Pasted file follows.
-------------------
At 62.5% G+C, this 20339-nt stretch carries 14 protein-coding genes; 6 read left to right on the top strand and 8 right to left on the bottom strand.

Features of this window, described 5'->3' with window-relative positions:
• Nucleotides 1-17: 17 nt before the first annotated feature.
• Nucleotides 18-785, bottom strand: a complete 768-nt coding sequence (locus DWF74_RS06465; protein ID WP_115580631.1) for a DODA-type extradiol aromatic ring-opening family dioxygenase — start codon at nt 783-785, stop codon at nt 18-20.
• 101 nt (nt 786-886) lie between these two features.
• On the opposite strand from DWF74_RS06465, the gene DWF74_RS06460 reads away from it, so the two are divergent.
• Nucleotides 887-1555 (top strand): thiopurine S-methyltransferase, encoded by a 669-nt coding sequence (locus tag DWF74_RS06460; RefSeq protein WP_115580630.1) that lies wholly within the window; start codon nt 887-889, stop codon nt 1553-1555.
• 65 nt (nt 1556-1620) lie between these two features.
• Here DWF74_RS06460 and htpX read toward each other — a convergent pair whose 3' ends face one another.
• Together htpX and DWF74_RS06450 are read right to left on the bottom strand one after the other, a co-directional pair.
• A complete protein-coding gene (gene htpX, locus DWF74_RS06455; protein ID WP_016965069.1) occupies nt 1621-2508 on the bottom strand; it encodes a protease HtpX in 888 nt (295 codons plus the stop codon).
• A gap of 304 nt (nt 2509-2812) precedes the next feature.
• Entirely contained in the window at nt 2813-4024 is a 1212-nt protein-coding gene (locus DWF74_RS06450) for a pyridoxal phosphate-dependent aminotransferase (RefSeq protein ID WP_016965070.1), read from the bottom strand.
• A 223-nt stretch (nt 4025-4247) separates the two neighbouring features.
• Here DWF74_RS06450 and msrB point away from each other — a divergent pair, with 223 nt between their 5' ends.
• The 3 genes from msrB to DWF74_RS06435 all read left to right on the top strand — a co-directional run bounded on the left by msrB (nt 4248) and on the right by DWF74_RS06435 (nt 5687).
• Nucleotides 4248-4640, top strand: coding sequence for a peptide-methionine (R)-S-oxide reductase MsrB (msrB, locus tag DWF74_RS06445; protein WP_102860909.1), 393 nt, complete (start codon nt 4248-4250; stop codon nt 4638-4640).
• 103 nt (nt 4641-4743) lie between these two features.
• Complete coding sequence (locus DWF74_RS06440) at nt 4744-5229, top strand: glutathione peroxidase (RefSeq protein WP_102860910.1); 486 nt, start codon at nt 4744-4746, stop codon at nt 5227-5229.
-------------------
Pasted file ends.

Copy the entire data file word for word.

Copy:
At 62.5% G+C, this 20339-nt stretch carries 14 protein-coding genes; 6 read left to right on the top strand and 8 right to left on the bottom strand.

Features of this window, described 5'->3' with window-relative positions:
• Nucleotides 1-17: 17 nt before the first annotated feature.
• Nucleotides 18-785, bottom strand: a complete 768-nt coding sequence (locus DWF74_RS06465; protein ID WP_115580631.1) for a DODA-type extradiol aromatic ring-opening family dioxygenase — start codon at nt 783-785, stop codon at nt 18-20.
• 101 nt (nt 786-886) lie between these two features.
• On the opposite strand from DWF74_RS06465, the gene DWF74_RS06460 reads away from it, so the two are divergent.
• Nucleotides 887-1555 (top strand): thiopurine S-methyltransferase, encoded by a 669-nt coding sequence (locus tag DWF74_RS06460; RefSeq protein WP_115580630.1) that lies wholly within the window; start codon nt 887-889, stop codon nt 1553-1555.
• 65 nt (nt 1556-1620) lie between these two features.
• Here DWF74_RS06460 and htpX read toward each other — a convergent pair whose 3' ends face one another.
• Together htpX and DWF74_RS06450 are read right to left on the bottom strand one after the other, a co-directional pair.
• A complete protein-coding gene (gene htpX, locus DWF74_RS06455; protein ID WP_016965069.1) occupies nt 1621-2508 on the bottom strand; it encodes a protease HtpX in 888 nt (295 codons plus the stop codon).
• A gap of 304 nt (nt 2509-2812) precedes the next feature.
• Entirely contained in the window at nt 2813-4024 is a 1212-nt protein-coding gene (locus DWF74_RS06450) for a pyridoxal phosphate-dependent aminotransferase (RefSeq protein ID WP_016965070.1), read from the bottom strand.
• A 223-nt stretch (nt 4025-4247) separates the two neighbouring features.
• Here DWF74_RS06450 and msrB point away from each other — a divergent pair, with 223 nt between their 5' ends.
• The 3 genes from msrB to DWF74_RS06435 all read left to right on the top strand — a co-directional run bounded on the left by msrB (nt 4248) and on the right by DWF74_RS06435 (nt 5687).
• Nucleotides 4248-4640, top strand: coding sequence for a peptide-methionine (R)-S-oxide reductase MsrB (msrB, locus tag DWF74_RS06445; protein WP_102860909.1), 393 nt, complete (start codon nt 4248-4250; stop codon nt 4638-4640).
• 103 nt (nt 4641-4743) lie between these two features.
• Complete coding sequence (locus DWF74_RS06440) at nt 4744-5229, top strand: glutathione peroxidase (RefSeq protein WP_102860910.1); 486 nt, start codon at nt 4744-4746, stop codon at nt 5227-5229.